Most mornings, the line to eat at OatMeals — an oats-centric establishment in New York City’s trendy West Village neighborhood — extends out the door.
And it’s not just nearby workers or New York University students who are finding their way to the cozy storefront — even international tourists are seeking it out. “It’s really cool when people say, ‘I heard about you!’ and it turns out they’re from Brazil,” says Samantha Stephens, the woman who founded the comfort food sensation back in 2012 — after over a decade of planning and preparation.
Though it took years to get the idea off the ground, Stephens stuck with it, proving that no matter how far-fetched or distant a goal may seem, an entrepreneur who dedicates time and energy to something can make it into a reality.
Good thing — OatMeals’ steady stream of eager clientele shows that Stephens was truly on to something.
Part of what makes her operation special, beyond its emphasis on oats, is the variety of flavors it offers. In addition to traditional options, you can sample more adventurous fare. For example, the “trufﬂe risOATto” comes with shaved Parmesan, truffle oil, sea salt and cracked black pepper.
But folks are also drawn in by the snug feeling of enjoying foods they ate as children. “Everyone can relate to the product, and psychologically connect to it,” she says.
Getting Inspired Early
Stephens is an entrepreneur who understands the power of childhood influences.
Her grandparents, Jim and Eva Wells, were both business owners. Her grandfather sold and managed amusement rides (including The Carousel on the National Mall in Washington, D.C.), while her grandmother refurbished and resold antique furniture.
“They did very well for themselves,” she says, adding that they worked their way up from humble beginnings. “They were tough people, but they were serious, and smart.”
After years of frequenting antique shops and auctions with them as a child, their spirit rubbed off on Stephens (her grandparents’ influence can be seen in the vintage oatmeal containers that fill the shelves of her store). But it would be several years before the entrepreneurial bug they also passed on to her would manifest itself.
Slow-Cooking Her Idea to Perfection
Stephens’s love affair with oatmeal started in college. In 2000, she left Fairfax, Va., and moved to New York City to attend Baruch College. While settling in, she began exploring the Big Apple’s culinary scene, and gained the dreaded “freshman 15” pounds in the process.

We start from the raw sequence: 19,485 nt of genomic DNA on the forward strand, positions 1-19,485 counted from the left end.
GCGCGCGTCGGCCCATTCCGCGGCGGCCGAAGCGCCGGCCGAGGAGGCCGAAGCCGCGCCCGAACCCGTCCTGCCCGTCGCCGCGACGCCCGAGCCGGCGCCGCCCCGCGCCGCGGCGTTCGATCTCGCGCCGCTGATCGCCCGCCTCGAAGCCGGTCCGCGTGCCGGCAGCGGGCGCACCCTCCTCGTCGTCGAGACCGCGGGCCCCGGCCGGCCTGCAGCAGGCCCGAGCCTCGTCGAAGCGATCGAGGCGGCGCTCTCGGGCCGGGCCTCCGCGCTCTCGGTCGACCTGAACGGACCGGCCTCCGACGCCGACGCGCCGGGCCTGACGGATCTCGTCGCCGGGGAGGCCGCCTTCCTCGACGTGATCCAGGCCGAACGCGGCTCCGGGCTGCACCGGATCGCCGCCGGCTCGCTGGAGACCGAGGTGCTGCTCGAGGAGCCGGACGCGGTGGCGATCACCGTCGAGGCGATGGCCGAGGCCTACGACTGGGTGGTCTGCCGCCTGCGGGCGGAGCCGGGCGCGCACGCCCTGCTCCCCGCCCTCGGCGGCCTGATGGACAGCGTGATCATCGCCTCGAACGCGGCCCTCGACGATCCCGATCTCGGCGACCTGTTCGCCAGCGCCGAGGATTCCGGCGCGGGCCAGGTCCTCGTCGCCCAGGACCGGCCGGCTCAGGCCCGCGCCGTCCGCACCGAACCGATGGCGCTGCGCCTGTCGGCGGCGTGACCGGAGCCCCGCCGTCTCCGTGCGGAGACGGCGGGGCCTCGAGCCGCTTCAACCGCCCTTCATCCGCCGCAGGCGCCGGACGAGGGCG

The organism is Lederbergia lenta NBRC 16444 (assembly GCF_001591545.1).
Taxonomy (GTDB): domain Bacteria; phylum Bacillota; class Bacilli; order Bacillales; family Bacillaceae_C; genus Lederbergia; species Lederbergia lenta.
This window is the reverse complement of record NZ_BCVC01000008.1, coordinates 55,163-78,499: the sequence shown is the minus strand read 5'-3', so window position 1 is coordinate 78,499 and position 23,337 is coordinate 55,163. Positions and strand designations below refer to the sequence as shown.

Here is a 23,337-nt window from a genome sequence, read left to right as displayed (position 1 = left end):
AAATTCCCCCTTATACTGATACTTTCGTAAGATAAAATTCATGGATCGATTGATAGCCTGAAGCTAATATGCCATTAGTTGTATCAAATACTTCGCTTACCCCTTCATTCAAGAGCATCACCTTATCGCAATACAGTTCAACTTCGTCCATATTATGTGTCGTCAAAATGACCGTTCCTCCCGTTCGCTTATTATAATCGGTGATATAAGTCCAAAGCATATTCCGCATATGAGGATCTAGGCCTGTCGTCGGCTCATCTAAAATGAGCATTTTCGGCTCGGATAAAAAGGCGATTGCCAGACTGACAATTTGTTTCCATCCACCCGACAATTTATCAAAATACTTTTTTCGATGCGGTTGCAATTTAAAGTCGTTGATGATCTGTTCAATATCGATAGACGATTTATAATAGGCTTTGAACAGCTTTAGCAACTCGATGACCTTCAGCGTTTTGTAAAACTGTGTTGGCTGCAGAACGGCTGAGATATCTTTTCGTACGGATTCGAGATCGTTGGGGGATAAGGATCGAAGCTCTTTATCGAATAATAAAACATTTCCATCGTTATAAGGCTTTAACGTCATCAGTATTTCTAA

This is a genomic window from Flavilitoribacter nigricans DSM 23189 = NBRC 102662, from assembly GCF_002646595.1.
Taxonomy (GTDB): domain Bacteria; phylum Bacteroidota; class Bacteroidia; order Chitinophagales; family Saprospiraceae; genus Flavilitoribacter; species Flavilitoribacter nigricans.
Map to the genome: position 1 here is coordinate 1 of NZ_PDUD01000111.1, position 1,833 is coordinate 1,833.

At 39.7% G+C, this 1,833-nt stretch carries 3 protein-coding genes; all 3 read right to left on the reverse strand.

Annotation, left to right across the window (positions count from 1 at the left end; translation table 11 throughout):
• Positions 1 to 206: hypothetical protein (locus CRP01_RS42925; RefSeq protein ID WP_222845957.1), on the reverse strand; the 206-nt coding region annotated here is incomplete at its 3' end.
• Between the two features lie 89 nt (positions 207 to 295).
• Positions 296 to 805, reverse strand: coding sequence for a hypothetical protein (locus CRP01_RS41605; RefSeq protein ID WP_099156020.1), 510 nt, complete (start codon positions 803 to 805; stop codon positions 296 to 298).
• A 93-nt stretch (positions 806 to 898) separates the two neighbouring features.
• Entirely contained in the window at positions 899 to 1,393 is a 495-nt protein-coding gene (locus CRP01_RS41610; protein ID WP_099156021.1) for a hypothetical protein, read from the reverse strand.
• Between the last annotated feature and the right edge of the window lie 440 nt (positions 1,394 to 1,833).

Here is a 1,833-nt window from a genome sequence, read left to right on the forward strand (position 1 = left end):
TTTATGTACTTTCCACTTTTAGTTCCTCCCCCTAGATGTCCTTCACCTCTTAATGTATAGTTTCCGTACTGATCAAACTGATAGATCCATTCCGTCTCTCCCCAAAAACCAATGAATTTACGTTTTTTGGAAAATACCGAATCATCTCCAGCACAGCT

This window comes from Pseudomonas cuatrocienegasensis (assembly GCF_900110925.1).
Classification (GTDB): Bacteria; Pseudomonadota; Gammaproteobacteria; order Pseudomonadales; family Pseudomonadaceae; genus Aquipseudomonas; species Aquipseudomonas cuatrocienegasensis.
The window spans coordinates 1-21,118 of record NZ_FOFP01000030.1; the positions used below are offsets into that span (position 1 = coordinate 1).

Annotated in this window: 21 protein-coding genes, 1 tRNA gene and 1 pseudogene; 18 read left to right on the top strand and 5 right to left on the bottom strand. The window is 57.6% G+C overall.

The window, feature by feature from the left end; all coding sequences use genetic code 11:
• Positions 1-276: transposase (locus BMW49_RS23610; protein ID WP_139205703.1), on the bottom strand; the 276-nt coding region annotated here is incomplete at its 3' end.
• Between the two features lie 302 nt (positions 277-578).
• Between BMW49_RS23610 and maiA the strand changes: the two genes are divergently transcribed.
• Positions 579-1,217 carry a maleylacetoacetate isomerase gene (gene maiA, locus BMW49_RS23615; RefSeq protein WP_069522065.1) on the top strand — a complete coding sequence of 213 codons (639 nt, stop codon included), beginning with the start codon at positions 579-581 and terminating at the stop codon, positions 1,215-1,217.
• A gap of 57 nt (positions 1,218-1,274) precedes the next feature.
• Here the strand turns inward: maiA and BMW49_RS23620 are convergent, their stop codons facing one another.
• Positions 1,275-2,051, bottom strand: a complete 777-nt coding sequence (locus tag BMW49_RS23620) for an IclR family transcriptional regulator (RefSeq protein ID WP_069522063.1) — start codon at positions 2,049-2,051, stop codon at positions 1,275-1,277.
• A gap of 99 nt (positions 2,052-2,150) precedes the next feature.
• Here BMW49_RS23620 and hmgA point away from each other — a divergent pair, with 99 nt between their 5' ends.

To become healthier and more frugal, she turned to oatmeal as a solution. And soon, her experimentation with recipes featuring oats led to the idea of a restaurant that served nothing but these healthy grains. “I would see these specialty places and think, ‘Why hasn’t anyone done an oatmeal bar?’ It seemed so obvious.”
Her lack of knowledge about the restaurant industry temporarily kept her from pursuing the idea. Instead, after graduating in 2005, she started working as an event planner and researcher in the investment banking world, first at Dresdner, then at J.P. Morgan.
But the restaurant idea was — dare we say — ingrained in her mind (Stephens started looking into real estate options for her business as early as 2006). So she attended the NYU School of Continuing and Professional Studies to learn about entrepreneurship, and the French Culinary Institute to solidify her cooking skills. “It really gave me the confidence to finally do this,” she says.
Things started to come together for her after that, and, with the help of funding from her grandmother, bank loans and the contents of her 401(k), Stephens finally opened OatMeals’ doors in June of 2012.
Taking Her Lumps
Unfortunately, it wasn’t all smooth going after that. Despite many years of planning, the first year in business hit Stephens’ wallet harder than anticipated. “Everything that could have broken broke. It was insane — just physically, mentally and emotionally draining,” she says.
Beyond the financial strain, she wasn’t prepared for the time and energy needed to get the store up and running. Hers is a small operation — 10 to 15 employees, depending on the season — and Stephens is involved at all levels, handling everything from creating recipes to washing dishes, depending on the day. In fact, she was unable to give herself even one day off a week until after OatMeals’ second birthday.
Now, she’s hitting her stride. “I have at least two or three days out of the store a week,” she says. “It’s great for me to be able to back up, because I’m working on all of these other projects.”
Second Helpings of Success
From the beginning, Stephens has focused on partnership opportunities, including one with Quaker Oats. She crafts recipes for the company, speaks at events and cross-promotes content with them on social media, among other things. It’s a big “get” since, as Stephens noted, “they’re the most iconic oatmeal brand out there — everyone knows their name.”
She has also collaborated with other businesses in Manhattan, such as the hip exercise outfits SoulCycle and Physique 57, to come up with cross-promotions. And she’s even working on a cookbook.
If that weren’t enough, OatMeals is in talks to become a franchise. (Stephens declined to disclose annual revenue figures due to ongoing negotiations). She has her eyes set on locations in airports, college campuses and business districts in other big cities.
It’s all a part of reaching the goal she set for herself during those poor college days: to get oats out of the breakfast aisle. After all, who doesn’t love the joy and warmth of a hot meal at any time of day? Says Stephens, “That’s the thing about comfort food — even if there’s a recession going on, people can go to oatmeal, because it makes them feel comfy and happy.”